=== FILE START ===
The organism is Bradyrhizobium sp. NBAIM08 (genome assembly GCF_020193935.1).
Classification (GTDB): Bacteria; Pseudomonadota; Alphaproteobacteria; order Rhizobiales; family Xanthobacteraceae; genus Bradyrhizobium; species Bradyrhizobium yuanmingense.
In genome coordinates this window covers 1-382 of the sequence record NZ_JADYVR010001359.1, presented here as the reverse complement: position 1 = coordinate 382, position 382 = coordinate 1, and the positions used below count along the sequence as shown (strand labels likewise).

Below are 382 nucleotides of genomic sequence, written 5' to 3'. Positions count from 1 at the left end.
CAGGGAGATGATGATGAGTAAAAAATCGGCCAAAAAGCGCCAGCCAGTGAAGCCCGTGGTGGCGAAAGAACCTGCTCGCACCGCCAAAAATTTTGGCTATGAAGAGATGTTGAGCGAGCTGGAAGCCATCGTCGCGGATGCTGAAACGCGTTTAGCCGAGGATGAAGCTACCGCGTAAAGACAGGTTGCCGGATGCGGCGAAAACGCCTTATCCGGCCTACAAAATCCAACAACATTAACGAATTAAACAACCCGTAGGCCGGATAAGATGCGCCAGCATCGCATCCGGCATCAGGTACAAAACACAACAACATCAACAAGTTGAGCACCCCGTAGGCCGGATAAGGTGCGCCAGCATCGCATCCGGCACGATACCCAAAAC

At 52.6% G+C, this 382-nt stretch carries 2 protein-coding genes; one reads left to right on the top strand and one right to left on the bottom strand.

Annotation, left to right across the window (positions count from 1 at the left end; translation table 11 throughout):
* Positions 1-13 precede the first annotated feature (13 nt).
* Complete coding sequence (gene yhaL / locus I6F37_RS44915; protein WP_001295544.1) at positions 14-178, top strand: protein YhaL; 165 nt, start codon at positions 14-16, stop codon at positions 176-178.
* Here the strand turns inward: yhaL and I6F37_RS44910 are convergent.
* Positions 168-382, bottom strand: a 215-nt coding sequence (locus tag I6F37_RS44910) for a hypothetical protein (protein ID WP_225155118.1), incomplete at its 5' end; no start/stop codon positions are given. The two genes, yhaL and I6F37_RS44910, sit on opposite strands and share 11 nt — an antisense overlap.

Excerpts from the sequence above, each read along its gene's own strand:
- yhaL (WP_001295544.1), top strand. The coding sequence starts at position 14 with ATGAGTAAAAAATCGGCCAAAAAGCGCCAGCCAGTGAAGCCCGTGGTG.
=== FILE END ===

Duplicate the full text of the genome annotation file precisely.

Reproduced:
The organism is Bradyrhizobium sp. NBAIM08 (genome assembly GCF_020193935.1).
Classification (GTDB): Bacteria; Pseudomonadota; Alphaproteobacteria; order Rhizobiales; family Xanthobacteraceae; genus Bradyrhizobium; species Bradyrhizobium yuanmingense.
In genome coordinates this window covers 1-382 of the sequence record NZ_JADYVR010001359.1, presented here as the reverse complement: position 1 = coordinate 382, position 382 = coordinate 1, and the positions used below count along the sequence as shown (strand labels likewise).

Below are 382 nucleotides of genomic sequence, written 5' to 3'. Positions count from 1 at the left end.
CAGGGAGATGATGATGAGTAAAAAATCGGCCAAAAAGCGCCAGCCAGTGAAGCCCGTGGTGGCGAAAGAACCTGCTCGCACCGCCAAAAATTTTGGCTATGAAGAGATGTTGAGCGAGCTGGAAGCCATCGTCGCGGATGCTGAAACGCGTTTAGCCGAGGATGAAGCTACCGCGTAAAGACAGGTTGCCGGATGCGGCGAAAACGCCTTATCCGGCCTACAAAATCCAACAACATTAACGAATTAAACAACCCGTAGGCCGGATAAGATGCGCCAGCATCGCATCCGGCATCAGGTACAAAACACAACAACATCAACAAGTTGAGCACCCCGTAGGCCGGATAAGGTGCGCCAGCATCGCATCCGGCACGATACCCAAAAC

At 52.6% G+C, this 382-nt stretch carries 2 protein-coding genes; one reads left to right on the top strand and one right to left on the bottom strand.

Annotation, left to right across the window (positions count from 1 at the left end; translation table 11 throughout):
* Positions 1-13 precede the first annotated feature (13 nt).
* Complete coding sequence (gene yhaL / locus I6F37_RS44915; protein WP_001295544.1) at positions 14-178, top strand: protein YhaL; 165 nt, start codon at positions 14-16, stop codon at positions 176-178.
* Here the strand turns inward: yhaL and I6F37_RS44910 are convergent.
* Positions 168-382, bottom strand: a 215-nt coding sequence (locus tag I6F37_RS44910) for a hypothetical protein (protein ID WP_225155118.1), incomplete at its 5' end; no start/stop codon positions are given. The two genes, yhaL and I6F37_RS44910, sit on opposite strands and share 11 nt — an antisense overlap.

Excerpts from the sequence above, each read along its gene's own strand:
- yhaL (WP_001295544.1), top strand. The coding sequence starts at position 14 with ATGAGTAAAAAATCGGCCAAAAAGCGCCAGCCAGTGAAGCCCGTGGTG.